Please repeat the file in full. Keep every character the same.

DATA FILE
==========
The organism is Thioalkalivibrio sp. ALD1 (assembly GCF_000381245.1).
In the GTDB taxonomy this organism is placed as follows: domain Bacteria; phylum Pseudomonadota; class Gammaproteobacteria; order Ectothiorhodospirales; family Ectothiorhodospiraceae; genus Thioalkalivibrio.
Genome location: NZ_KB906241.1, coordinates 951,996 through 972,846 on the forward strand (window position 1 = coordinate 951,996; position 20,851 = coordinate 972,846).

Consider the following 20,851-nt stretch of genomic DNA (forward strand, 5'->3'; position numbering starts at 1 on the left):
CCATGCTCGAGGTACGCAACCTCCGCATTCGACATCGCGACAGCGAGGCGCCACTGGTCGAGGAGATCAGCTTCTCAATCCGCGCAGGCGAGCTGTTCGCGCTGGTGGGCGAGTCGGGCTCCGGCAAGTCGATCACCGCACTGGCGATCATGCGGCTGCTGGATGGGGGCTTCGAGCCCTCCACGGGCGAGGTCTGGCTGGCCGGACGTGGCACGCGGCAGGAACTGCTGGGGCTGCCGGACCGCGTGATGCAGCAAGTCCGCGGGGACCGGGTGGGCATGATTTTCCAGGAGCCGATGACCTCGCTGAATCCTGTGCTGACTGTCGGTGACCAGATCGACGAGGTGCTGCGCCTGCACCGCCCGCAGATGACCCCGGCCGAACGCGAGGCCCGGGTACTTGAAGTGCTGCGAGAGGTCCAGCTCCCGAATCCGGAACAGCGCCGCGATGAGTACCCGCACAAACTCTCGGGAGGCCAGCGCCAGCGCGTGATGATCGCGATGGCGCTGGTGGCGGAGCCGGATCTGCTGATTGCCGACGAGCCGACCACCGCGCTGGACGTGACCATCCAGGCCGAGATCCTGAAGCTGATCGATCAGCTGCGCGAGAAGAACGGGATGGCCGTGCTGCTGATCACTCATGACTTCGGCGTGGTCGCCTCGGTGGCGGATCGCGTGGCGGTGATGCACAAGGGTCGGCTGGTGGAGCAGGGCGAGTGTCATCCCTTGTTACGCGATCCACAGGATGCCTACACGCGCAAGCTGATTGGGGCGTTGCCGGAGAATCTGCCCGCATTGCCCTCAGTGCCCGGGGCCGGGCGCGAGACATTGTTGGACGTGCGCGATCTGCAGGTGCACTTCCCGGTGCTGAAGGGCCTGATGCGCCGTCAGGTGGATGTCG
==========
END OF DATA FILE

The organism is Thioalkalivibrio sp. ALD1 (assembly GCF_000381245.1).
In the GTDB taxonomy this organism is placed as follows: domain Bacteria; phylum Pseudomonadota; class Gammaproteobacteria; order Ectothiorhodospirales; family Ectothiorhodospiraceae; genus Thioalkalivibrio.
Genome location: NZ_KB906241.1, coordinates 951,996 through 972,846 on the forward strand (window position 1 = coordinate 951,996; position 20,851 = coordinate 972,846).

Consider the following 20,851-nt stretch of genomic DNA (forward strand, 5'->3'; position numbering starts at 1 on the left):
CCATGCTCGAGGTACGCAACCTCCGCATTCGACATCGCGACAGCGAGGCGCCACTGGTCGAGGAGATCAGCTTCTCAATCCGCGCAGGCGAGCTGTTCGCGCTGGTGGGCGAGTCGGGCTCCGGCAAGTCGATCACCGCACTGGCGATCATGCGGCTGCTGGATGGGGGCTTCGAGCCCTCCACGGGCGAGGTCTGGCTGGCCGGACGTGGCACGCGGCAGGAACTGCTGGGGCTGCCGGACCGCGTGATGCAGCAAGTCCGCGGGGACCGGGTGGGCATGATTTTCCAGGAGCCGATGACCTCGCTGAATCCTGTGCTGACTGTCGGTGACCAGATCGACGAGGTGCTGCGCCTGCACCGCCCGCAGATGACCCCGGCCGAACGCGAGGCCCGGGTACTTGAAGTGCTGCGAGAGGTCCAGCTCCCGAATCCGGAACAGCGCCGCGATGAGTACCCGCACAAACTCTCGGGAGGCCAGCGCCAGCGCGTGATGATCGCGATGGCGCTGGTGGCGGAGCCGGATCTGCTGATTGCCGACGAGCCGACCACCGCGCTGGACGTGACCATCCAGGCCGAGATCCTGAAGCTGATCGATCAGCTGCGCGAGAAGAACGGGATGGCCGTGCTGCTGATCACTCATGACTTCGGCGTGGTCGCCTCGGTGGCGGATCGCGTGGCGGTGATGCACAAGGGTCGGCTGGTGGAGCAGGGCGAGTGTCATCCCTTGTTACGCGATCCACAGGATGCCTACACGCGCAAGCTGATTGGGGCGTTGCCGGAGAATCTGCCCGCATTGCCCTCAGTGCCCGGGGCCGGGCGCGAGACATTGTTGGACGTGCGCGATCTGCAGGTGCACTTCCCGGTGCTGAAGGGCCTGATGCGCCGTCAGGTGGATGTCG